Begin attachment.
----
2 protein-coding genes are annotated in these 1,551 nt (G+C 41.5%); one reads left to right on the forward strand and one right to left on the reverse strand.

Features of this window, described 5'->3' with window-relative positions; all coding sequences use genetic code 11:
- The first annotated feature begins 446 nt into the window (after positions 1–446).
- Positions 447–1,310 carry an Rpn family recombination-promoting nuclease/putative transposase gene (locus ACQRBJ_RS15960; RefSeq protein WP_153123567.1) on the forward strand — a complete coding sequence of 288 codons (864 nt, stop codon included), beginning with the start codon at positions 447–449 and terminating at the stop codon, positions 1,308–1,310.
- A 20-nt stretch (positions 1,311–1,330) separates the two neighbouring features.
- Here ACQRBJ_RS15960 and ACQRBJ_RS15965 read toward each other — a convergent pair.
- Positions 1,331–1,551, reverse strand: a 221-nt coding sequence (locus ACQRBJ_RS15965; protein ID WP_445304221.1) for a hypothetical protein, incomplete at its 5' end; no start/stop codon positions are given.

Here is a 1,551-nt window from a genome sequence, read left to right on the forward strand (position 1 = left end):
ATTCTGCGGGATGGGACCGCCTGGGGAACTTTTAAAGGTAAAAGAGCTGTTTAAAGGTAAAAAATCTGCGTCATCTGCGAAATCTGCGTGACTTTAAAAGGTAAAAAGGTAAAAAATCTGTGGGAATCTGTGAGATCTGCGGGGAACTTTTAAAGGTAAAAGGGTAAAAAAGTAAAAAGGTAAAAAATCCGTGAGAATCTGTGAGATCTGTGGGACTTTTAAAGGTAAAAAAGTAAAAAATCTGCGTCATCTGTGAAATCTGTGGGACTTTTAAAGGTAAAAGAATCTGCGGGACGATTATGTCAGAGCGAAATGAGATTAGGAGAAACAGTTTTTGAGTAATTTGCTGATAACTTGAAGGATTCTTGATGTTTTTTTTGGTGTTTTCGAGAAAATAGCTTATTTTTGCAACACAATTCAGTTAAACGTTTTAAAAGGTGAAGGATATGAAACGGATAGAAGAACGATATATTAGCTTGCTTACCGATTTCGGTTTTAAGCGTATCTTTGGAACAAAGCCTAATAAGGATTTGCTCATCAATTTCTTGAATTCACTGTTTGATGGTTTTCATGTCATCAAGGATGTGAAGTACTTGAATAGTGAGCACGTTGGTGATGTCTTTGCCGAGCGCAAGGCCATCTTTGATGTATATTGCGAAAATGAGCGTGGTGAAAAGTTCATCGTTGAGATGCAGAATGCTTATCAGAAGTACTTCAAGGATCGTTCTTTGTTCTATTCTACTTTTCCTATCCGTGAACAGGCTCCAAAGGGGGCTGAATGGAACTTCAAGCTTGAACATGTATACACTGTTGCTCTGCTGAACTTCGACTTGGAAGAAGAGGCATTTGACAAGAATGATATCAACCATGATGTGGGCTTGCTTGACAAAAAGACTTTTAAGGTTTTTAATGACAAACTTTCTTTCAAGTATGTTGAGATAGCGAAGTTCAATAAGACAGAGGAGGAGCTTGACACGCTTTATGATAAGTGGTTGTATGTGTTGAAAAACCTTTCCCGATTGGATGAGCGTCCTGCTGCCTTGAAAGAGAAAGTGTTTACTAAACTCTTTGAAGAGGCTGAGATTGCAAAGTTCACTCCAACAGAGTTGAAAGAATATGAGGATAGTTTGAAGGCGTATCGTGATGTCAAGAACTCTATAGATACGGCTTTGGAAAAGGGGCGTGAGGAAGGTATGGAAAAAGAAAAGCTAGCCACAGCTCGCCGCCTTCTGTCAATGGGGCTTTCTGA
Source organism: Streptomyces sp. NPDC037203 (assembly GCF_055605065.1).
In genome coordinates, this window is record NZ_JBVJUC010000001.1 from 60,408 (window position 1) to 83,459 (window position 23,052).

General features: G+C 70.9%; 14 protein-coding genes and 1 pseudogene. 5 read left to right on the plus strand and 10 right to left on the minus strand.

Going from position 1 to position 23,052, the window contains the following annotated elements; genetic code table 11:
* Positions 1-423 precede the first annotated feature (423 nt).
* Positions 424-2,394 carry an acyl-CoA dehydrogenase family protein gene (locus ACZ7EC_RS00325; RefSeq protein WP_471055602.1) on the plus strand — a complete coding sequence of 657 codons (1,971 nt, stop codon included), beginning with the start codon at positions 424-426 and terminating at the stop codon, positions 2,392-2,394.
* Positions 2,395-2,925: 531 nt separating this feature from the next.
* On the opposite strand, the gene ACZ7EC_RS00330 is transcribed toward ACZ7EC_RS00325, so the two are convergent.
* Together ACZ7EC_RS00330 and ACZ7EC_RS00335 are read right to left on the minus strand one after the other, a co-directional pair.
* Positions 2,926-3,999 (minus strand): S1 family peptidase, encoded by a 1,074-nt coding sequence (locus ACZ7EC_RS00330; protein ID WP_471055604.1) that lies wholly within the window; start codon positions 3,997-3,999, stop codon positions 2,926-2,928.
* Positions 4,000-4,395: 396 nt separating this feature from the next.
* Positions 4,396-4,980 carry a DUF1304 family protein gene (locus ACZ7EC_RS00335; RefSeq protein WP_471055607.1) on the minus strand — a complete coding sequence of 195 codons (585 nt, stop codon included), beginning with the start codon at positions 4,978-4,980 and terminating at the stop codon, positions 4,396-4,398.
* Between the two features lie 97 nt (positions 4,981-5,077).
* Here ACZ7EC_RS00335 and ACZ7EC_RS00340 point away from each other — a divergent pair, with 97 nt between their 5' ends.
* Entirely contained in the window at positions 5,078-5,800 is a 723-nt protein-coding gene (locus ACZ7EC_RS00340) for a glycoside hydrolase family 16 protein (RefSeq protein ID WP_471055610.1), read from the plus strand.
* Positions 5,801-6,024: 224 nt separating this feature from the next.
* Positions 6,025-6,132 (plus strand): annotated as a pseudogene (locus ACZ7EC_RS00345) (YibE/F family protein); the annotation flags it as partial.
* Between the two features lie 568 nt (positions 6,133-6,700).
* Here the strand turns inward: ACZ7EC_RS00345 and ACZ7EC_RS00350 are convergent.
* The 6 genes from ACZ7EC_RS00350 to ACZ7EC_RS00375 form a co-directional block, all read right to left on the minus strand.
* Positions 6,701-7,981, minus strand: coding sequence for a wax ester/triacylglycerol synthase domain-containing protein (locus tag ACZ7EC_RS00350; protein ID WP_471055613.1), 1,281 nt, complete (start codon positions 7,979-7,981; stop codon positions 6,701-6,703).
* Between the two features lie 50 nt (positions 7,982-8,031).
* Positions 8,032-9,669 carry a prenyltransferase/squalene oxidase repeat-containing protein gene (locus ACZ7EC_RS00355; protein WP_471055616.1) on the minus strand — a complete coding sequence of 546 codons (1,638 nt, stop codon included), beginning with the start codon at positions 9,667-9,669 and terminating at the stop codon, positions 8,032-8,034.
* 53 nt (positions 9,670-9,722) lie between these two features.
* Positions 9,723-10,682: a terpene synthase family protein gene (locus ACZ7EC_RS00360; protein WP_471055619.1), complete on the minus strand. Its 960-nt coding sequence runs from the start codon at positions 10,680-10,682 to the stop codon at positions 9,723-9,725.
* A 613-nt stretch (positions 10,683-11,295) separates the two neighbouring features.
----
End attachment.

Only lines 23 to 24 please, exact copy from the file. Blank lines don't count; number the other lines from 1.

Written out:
* Here ACZ7EC_RS00335 and ACZ7EC_RS00340 point away from each other — a divergent pair, with 97 nt between their 5' ends.
* Entirely contained in the window at positions 5,078-5,800 is a 723-nt protein-coding gene (locus ACZ7EC_RS00340) for a glycoside hydrolase family 16 protein (RefSeq protein ID WP_471055610.1), read from the plus strand.